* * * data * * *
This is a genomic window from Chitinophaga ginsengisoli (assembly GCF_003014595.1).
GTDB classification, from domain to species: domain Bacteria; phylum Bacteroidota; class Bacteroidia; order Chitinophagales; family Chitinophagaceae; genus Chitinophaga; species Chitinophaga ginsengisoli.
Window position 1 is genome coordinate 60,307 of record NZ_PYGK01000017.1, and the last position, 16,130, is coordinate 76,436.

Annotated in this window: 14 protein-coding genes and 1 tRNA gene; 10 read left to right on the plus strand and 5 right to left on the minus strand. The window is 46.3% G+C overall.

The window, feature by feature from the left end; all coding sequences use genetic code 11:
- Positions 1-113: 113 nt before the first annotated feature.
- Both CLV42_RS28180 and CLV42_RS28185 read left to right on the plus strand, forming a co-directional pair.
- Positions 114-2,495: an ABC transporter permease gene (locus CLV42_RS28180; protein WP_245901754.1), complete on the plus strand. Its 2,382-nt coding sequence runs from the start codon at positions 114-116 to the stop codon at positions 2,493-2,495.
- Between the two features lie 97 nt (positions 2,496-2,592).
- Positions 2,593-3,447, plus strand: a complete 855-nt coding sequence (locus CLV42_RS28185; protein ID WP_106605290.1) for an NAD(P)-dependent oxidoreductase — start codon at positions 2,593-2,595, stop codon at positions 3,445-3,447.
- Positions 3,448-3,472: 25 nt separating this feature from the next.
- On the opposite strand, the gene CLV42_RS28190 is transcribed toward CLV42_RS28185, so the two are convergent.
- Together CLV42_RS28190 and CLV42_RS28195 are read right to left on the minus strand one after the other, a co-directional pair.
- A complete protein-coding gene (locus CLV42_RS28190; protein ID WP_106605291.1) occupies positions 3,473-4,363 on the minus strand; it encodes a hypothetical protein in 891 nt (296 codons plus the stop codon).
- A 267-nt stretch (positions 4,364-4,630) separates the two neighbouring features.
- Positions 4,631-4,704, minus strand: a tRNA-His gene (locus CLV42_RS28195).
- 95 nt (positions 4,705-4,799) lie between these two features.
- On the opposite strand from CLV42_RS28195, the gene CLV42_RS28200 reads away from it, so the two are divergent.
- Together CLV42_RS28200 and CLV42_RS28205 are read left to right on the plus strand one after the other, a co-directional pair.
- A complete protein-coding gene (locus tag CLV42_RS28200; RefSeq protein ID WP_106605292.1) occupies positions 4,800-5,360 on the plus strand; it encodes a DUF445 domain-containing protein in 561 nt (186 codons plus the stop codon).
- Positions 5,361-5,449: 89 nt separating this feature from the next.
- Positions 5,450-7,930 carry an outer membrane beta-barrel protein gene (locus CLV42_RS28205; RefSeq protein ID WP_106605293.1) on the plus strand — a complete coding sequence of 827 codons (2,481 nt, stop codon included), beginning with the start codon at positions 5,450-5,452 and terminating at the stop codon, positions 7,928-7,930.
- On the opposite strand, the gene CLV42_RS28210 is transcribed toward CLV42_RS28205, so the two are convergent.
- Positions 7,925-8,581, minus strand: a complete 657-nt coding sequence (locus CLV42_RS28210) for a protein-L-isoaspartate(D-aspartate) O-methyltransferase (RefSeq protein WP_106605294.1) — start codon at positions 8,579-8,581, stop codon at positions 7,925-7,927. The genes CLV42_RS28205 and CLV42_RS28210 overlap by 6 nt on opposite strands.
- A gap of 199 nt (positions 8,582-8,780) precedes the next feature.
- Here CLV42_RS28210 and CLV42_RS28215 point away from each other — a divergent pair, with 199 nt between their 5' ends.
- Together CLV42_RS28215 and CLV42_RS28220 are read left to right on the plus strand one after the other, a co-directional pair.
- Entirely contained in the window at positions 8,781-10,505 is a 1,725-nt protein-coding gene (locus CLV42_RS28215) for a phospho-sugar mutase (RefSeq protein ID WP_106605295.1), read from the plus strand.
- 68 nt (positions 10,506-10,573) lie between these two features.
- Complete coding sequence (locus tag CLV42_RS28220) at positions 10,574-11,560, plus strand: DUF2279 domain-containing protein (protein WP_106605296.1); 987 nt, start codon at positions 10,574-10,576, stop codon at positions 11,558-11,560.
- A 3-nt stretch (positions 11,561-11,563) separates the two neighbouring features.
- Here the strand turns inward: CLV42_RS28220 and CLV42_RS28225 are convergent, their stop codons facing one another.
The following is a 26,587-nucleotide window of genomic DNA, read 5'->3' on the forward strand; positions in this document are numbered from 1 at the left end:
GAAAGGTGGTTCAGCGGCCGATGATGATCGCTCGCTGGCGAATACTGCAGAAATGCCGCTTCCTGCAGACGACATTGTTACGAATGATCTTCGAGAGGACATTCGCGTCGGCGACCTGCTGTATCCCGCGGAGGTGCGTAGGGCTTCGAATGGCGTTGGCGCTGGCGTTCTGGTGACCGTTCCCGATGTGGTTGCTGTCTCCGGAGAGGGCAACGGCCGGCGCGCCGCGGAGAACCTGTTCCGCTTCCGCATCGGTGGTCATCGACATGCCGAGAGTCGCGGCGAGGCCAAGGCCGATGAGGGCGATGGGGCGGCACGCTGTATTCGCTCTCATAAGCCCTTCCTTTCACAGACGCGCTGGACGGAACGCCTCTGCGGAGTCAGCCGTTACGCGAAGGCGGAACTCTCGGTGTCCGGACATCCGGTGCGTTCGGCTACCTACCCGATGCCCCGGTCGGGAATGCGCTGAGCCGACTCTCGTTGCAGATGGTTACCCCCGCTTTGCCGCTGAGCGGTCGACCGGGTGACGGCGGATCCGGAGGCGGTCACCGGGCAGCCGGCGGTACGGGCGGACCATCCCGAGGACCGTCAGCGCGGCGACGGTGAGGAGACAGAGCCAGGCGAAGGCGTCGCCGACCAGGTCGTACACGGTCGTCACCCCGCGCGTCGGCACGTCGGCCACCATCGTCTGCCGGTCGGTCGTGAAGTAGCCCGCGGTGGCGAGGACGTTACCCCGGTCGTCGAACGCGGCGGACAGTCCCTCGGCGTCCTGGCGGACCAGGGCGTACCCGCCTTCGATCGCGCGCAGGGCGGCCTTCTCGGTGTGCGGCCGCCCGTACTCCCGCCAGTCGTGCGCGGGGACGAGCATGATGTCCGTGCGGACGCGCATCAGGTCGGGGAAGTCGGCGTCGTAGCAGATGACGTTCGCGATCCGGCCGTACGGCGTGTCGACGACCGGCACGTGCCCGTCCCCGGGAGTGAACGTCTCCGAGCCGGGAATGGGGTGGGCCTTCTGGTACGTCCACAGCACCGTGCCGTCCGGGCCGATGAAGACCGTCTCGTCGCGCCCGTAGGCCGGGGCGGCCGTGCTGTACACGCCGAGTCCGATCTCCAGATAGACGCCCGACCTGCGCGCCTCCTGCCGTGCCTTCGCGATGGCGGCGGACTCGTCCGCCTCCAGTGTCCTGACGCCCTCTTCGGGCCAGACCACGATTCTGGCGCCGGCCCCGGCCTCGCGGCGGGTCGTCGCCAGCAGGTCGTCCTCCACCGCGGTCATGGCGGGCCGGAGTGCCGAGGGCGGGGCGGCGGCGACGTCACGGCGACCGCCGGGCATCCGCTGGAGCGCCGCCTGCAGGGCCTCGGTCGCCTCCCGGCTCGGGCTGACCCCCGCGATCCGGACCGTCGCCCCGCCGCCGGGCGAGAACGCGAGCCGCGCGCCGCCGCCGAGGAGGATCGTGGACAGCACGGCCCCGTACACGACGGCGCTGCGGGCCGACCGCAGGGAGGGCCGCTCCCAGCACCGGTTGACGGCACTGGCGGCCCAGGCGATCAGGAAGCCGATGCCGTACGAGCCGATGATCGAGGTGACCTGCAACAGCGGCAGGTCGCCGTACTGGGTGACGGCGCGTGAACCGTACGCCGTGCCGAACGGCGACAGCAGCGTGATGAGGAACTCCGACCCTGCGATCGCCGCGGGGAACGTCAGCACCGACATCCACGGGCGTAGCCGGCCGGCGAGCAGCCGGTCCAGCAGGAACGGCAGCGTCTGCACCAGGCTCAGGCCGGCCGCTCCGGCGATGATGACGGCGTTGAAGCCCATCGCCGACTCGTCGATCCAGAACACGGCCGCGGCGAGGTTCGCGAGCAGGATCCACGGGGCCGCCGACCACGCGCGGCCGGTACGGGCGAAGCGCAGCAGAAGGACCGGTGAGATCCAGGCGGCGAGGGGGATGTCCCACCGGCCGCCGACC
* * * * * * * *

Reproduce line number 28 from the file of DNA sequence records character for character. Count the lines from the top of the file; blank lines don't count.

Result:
- Entirely contained in the window at positions 8,781-10,505 is a 1,725-nt protein-coding gene (locus CLV42_RS28215) for a phospho-sugar mutase (RefSeq protein ID WP_106605295.1), read from the plus strand.